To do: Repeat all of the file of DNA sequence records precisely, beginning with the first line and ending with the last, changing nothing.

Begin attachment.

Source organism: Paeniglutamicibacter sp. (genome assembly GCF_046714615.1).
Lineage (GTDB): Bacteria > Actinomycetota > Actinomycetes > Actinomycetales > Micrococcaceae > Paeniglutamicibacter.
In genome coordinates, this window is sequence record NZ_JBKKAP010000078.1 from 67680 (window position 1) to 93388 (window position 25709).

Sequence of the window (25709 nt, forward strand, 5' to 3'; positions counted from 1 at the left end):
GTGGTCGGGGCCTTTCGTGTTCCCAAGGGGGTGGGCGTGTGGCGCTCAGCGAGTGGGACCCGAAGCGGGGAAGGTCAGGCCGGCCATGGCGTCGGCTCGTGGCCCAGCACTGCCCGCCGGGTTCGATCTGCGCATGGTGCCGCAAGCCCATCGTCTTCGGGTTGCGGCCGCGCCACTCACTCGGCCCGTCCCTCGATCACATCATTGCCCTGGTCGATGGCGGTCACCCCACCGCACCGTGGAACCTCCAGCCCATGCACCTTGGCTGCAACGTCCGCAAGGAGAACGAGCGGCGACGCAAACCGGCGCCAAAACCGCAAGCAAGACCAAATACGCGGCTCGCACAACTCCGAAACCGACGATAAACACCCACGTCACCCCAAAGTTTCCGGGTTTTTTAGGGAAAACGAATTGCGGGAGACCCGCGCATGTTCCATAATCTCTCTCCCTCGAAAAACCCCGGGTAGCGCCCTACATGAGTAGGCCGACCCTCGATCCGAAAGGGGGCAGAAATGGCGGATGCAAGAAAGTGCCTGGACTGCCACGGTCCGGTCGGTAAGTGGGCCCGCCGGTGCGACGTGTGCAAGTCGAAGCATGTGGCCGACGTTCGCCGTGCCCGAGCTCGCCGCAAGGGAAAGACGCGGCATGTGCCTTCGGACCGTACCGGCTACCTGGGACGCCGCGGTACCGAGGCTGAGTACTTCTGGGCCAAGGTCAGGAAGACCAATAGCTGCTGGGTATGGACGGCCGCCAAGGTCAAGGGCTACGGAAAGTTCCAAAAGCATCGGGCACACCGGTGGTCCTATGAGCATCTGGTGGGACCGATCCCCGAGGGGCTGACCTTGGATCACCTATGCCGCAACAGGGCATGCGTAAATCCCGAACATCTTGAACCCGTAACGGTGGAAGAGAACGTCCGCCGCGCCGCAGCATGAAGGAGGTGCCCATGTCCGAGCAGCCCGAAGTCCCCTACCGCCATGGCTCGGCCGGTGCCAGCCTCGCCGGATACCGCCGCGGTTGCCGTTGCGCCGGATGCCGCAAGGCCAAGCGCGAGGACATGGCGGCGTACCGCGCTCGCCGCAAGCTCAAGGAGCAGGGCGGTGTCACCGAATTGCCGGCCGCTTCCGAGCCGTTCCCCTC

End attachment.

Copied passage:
Source organism: Paeniglutamicibacter sp. (genome assembly GCF_046714615.1).
Lineage (GTDB): Bacteria > Actinomycetota > Actinomycetes > Actinomycetales > Micrococcaceae > Paeniglutamicibacter.
In genome coordinates, this window is sequence record NZ_JBKKAP010000078.1 from 67680 (window position 1) to 93388 (window position 25709).

Sequence of the window (25709 nt, forward strand, 5' to 3'; positions counted from 1 at the left end):
GTGGTCGGGGCCTTTCGTGTTCCCAAGGGGGTGGGCGTGTGGCGCTCAGCGAGTGGGACCCGAAGCGGGGAAGGTCAGGCCGGCCATGGCGTCGGCTCGTGGCCCAGCACTGCCCGCCGGGTTCGATCTGCGCATGGTGCCGCAAGCCCATCGTCTTCGGGTTGCGGCCGCGCCACTCACTCGGCCCGTCCCTCGATCACATCATTGCCCTGGTCGATGGCGGTCACCCCACCGCACCGTGGAACCTCCAGCCCATGCACCTTGGCTGCAACGTCCGCAAGGAGAACGAGCGGCGACGCAAACCGGCGCCAAAACCGCAAGCAAGACCAAATACGCGGCTCGCACAACTCCGAAACCGACGATAAACACCCACGTCACCCCAAAGTTTCCGGGTTTTTTAGGGAAAACGAATTGCGGGAGACCCGCGCATGTTCCATAATCTCTCTCCCTCGAAAAACCCCGGGTAGCGCCCTACATGAGTAGGCCGACCCTCGATCCGAAAGGGGGCAGAAATGGCGGATGCAAGAAAGTGCCTGGACTGCCACGGTCCGGTCGGTAAGTGGGCCCGCCGGTGCGACGTGTGCAAGTCGAAGCATGTGGCCGACGTTCGCCGTGCCCGAGCTCGCCGCAAGGGAAAGACGCGGCATGTGCCTTCGGACCGTACCGGCTACCTGGGACGCCGCGGTACCGAGGCTGAGTACTTCTGGGCCAAGGTCAGGAAGACCAATAGCTGCTGGGTATGGACGGCCGCCAAGGTCAAGGGCTACGGAAAGTTCCAAAAGCATCGGGCACACCGGTGGTCCTATGAGCATCTGGTGGGACCGATCCCCGAGGGGCTGACCTTGGATCACCTATGCCGCAACAGGGCATGCGTAAATCCCGAACATCTTGAACCCGTAACGGTGGAAGAGAACGTCCGCCGCGCCGCAGCATGAAGGAGGTGCCCATGTCCGAGCAGCCCGAAGTCCCCTACCGCCATGGCTCGGCCGGTGCCAGCCTCGCCGGATACCGCCGCGGTTGCCGTTGCGCCGGATGCCGCAAGGCCAAGCGCGAGGACATGGCGGCGTACCGCGCTCGCCGCAAGCTCAAGGAGCAGGGCGGTGTCACCGAATTGCCGGCCGCTTCCGAGCCGTTCCCCTC